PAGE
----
The adoption of immigrant cuisines, however, was the true key to ending the isolation of these immigrants. Through food, immigrants became more comfortable in Australia for three primary reasons. First, being surrounded by grocery stores that stock foods from your country and restaurants that make your favorite dish provides an environment similar to what immigrants were accustomed to back home. Similarly, when immigrants had this little piece of home to hold onto, it helped them to preserve their identity. In the beginning, immigrants tried to assimilate into the Australian way of life because they did not want to distinguish themselves from the Anglo-Saxon Australians, but they ended up feeling lost. But maintaining a connection with their food from home helped immigrants to strengthen the connection with their place of origin. Finally, when Australians themselves eat and enjoy from other cultures, the immigrants from the countries from which these foods originate are able to feel accepted by the people around them. While most cultures do not easily pick up changes in their food habits, Australians created a special environment for immigrants through the acceptance of their food.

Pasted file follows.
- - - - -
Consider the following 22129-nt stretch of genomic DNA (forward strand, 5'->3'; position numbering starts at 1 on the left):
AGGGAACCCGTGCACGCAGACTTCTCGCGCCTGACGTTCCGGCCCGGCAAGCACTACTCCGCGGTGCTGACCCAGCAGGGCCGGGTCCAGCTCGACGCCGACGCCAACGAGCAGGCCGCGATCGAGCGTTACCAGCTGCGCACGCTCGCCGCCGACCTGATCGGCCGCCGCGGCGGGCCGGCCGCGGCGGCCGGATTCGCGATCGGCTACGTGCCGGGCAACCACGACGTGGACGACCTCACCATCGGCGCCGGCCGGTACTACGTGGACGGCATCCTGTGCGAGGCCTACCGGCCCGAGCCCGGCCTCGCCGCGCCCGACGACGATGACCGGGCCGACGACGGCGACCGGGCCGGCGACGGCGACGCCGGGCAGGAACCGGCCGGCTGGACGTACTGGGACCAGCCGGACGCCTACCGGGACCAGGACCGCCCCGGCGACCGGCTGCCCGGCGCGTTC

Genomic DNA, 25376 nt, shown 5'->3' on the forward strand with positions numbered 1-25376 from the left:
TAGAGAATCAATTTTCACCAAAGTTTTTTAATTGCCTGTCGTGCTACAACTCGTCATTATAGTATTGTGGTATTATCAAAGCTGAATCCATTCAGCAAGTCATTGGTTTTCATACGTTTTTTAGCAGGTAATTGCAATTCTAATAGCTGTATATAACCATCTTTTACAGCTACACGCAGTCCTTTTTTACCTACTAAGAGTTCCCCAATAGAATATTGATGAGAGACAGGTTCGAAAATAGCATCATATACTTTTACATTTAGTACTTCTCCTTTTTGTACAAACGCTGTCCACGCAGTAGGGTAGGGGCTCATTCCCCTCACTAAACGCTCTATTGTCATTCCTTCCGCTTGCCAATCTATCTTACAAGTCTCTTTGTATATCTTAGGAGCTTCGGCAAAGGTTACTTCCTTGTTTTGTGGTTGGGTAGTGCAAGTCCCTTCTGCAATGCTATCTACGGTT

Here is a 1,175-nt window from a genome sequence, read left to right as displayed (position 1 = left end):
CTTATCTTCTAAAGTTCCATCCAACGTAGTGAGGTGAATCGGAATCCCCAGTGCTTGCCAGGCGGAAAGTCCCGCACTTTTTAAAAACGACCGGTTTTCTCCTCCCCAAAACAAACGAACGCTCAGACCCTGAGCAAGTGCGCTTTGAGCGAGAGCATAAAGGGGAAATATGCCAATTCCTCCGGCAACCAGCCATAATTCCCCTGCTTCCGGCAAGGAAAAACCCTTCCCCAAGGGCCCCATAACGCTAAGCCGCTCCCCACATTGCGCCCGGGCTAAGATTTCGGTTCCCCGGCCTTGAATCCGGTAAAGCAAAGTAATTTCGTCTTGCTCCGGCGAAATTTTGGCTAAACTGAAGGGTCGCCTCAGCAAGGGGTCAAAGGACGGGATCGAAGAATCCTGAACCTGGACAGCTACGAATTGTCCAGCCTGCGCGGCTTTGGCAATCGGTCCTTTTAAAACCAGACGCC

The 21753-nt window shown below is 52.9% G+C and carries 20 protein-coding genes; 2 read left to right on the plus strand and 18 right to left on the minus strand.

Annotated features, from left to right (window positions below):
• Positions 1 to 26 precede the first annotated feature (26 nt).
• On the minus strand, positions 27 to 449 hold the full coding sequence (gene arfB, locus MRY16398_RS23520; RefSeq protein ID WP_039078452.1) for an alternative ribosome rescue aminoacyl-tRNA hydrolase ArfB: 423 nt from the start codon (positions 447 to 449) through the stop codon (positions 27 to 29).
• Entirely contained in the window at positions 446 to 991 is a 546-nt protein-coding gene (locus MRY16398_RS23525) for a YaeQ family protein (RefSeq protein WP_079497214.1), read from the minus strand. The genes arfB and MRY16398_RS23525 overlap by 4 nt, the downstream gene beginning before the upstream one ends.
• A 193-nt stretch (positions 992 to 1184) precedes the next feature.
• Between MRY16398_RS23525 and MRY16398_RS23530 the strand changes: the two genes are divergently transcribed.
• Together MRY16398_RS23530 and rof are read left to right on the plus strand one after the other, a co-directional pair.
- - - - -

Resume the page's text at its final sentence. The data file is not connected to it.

Whether a person was visiting a shop or restaurant, reading a cookbook, or talking to a new neighbor, the Australians’ awareness knowledge of, not only the food, but also of the culture of a different ethnicity itself, increased. Once someone becomes aware of something, they have the option to alter their lifestyle or food habits, and that is what the Australian population did.
Many people moving to Australia were from wealthy families, so they were able to impact the economy due to their socioeconomic status. Additionally, because there were many immigrants, store owners saw an increasing consumer demand for certain types of food. Many Australians found that their diets changed over time simply because they had greater access to a variety of foods.
Restaurants opened by foreigners both increased Australians’ awareness knowledge of overseas cuisine and also strengthened the connection of immigrants to others in the community. Many immigrants went into food-related fields, so as immigration in Australia increased, the number of foreign restaurants and shops increased too. In Australian cities in particular, there became an abundance of these restaurants, as cities were a center for different cultures.
Restaurants serving ethnic food became cultural melting pots as immigrants would invite colleagues out to their favorite restaurant for lunch. Tables of mixed ethnic groups at restaurants in downtown cities were a common sight. This allowed immigrants to form connections with Australian people while they were comfortable in their environment, and it also got Australian locals tasting ethnic food.
Eventually, Australian natives began to open up ethnic food restaurants themselves too. For example, in Sydney in the ‘80s, a Cantonese immigrant recalls seeing a vegetarian Chinese restaurant which had a chalkboard out front, but chalkboard signs were used by Australian-owned restaurants in Sydney, while plastic signs were popular with Chinese restaurants.